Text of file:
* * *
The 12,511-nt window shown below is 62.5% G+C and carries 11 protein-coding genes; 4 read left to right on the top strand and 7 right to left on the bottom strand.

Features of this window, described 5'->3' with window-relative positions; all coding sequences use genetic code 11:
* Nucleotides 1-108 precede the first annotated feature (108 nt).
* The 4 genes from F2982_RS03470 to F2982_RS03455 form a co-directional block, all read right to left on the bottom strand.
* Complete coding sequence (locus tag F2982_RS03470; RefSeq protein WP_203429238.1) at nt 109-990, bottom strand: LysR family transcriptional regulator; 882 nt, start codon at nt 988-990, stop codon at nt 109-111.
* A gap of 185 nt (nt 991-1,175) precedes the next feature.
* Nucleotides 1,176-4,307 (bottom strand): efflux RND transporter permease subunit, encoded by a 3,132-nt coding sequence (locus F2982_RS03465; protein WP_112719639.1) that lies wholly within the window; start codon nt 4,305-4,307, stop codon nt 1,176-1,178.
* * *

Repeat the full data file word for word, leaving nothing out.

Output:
The 12,511-nt window shown below is 62.5% G+C and carries 11 protein-coding genes; 4 read left to right on the top strand and 7 right to left on the bottom strand.

Features of this window, described 5'->3' with window-relative positions; all coding sequences use genetic code 11:
* Nucleotides 1-108 precede the first annotated feature (108 nt).
* The 4 genes from F2982_RS03470 to F2982_RS03455 form a co-directional block, all read right to left on the bottom strand.
* Complete coding sequence (locus tag F2982_RS03470; RefSeq protein WP_203429238.1) at nt 109-990, bottom strand: LysR family transcriptional regulator; 882 nt, start codon at nt 988-990, stop codon at nt 109-111.
* A gap of 185 nt (nt 991-1,175) precedes the next feature.
* Nucleotides 1,176-4,307 (bottom strand): efflux RND transporter permease subunit, encoded by a 3,132-nt coding sequence (locus F2982_RS03465; protein WP_112719639.1) that lies wholly within the window; start codon nt 4,305-4,307, stop codon nt 1,176-1,178.